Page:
Hydra Skyscraper – Harvesting the Lightning Bolt for Energy
There are more than 16 million lightning storms in the world every year. The average bolt of lightning carries an electric current of more than 40,000 amperes and transfers a charge of five coulombs and 500 megajoules of energy.
Taking those words to heart is a trio from Serbia who received honourable mentions at the 2011 Skyscraper Competition for their Hydra skyscraper concept.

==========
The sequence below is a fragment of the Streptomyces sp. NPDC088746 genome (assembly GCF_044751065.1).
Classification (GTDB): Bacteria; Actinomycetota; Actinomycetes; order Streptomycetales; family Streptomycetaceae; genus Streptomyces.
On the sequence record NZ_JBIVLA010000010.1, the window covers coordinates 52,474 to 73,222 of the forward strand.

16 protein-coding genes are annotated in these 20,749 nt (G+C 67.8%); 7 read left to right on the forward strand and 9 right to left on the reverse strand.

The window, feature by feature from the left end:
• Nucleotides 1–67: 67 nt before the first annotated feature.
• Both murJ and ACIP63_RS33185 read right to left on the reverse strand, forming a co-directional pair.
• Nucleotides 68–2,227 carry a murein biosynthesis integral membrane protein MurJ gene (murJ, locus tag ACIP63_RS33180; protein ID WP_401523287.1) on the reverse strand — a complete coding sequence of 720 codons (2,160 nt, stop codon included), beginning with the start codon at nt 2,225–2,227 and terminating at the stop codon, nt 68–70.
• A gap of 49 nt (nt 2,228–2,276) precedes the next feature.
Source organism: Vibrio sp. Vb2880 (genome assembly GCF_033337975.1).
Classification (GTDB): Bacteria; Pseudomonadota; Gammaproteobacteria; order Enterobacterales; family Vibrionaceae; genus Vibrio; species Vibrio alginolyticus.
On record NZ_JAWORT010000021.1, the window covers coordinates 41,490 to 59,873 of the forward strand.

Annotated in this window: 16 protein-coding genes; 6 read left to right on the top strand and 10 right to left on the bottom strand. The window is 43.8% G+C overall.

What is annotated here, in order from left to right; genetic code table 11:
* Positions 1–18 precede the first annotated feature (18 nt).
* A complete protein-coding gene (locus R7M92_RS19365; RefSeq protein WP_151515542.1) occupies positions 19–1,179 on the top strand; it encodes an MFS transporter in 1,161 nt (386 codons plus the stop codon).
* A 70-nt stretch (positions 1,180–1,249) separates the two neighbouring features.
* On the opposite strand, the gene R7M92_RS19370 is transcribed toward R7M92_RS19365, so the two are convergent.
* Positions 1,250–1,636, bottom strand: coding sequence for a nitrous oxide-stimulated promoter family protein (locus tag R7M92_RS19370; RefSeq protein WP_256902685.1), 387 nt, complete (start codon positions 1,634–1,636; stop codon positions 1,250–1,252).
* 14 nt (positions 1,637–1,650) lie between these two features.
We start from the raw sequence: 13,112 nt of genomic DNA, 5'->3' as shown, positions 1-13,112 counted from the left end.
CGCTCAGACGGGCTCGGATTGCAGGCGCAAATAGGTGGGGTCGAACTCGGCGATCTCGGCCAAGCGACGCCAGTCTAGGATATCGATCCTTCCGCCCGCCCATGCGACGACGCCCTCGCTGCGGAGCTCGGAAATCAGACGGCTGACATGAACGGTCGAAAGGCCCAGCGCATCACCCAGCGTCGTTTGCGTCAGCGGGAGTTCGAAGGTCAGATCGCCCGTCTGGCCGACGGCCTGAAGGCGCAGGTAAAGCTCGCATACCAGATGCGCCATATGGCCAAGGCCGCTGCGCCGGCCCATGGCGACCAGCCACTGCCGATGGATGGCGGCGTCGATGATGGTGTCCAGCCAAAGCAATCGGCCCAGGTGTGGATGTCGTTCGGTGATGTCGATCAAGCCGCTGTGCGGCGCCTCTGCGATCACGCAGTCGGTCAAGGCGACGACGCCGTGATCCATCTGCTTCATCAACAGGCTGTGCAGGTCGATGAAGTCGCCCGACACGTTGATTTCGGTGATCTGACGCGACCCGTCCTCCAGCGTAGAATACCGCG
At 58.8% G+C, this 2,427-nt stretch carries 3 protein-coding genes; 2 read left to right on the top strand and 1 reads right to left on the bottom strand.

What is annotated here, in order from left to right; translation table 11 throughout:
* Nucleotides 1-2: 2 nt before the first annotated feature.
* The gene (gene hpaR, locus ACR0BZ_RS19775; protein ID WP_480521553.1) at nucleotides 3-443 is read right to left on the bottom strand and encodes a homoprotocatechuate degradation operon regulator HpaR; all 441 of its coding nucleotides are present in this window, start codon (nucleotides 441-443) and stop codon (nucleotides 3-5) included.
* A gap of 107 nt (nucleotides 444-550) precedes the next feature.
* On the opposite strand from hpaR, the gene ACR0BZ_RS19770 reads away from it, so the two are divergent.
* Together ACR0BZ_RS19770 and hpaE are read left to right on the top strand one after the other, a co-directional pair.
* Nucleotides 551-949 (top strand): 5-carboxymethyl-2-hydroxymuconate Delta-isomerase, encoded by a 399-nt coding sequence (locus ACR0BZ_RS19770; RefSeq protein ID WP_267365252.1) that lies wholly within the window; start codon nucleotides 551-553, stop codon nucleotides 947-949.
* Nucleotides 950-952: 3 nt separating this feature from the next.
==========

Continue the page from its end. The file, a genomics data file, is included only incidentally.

In an attempt to capture the clean burning Hydrogen power and use it as a source of energy, the Hydra Skyscraper harvests energy from lightning storms, this energy is then used to split water into hydrogen gas through electrolysis and then stores the power in several mega-batteries located at the base. The exoskeleton is built from a high thermal and electric conductivity structure called Grapheme, which is claimed to be two hundred times stronger than steel.
The project, which most likely would be stationed in the tropics, where 70% of all lightning occurs (Singapore, Venezuela, Central Florida), will also includes a research facility, housing, and recreational areas for scientists and their families.
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